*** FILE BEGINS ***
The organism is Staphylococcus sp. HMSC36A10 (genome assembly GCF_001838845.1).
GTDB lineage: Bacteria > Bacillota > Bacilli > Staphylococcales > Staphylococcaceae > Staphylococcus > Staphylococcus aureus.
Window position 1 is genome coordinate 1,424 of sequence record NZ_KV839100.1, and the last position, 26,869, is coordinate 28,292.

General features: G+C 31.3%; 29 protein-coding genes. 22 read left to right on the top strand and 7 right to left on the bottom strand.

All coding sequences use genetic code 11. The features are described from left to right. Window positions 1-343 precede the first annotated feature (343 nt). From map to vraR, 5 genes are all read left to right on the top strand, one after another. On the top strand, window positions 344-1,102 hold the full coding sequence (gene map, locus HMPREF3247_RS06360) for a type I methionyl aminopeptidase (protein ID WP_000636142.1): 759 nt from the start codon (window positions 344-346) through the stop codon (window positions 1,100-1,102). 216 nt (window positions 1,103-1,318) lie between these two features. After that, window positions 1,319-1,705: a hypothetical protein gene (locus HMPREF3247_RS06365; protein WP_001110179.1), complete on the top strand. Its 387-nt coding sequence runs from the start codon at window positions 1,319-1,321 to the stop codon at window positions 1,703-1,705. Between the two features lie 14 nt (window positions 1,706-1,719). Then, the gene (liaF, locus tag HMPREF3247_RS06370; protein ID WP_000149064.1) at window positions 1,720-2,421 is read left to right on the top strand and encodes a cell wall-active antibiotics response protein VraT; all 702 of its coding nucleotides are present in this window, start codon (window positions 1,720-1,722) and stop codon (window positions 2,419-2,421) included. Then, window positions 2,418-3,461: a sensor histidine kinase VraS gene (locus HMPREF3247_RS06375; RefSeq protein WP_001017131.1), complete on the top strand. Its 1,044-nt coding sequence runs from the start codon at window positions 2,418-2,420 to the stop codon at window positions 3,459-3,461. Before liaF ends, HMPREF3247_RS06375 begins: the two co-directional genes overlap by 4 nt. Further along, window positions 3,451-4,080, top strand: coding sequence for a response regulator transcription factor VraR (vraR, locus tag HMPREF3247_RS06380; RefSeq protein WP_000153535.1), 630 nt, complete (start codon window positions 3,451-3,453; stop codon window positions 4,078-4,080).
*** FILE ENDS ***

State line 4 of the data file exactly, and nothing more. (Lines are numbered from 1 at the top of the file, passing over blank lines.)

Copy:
General features: G+C 31.3%; 29 protein-coding genes. 22 read left to right on the top strand and 7 right to left on the bottom strand.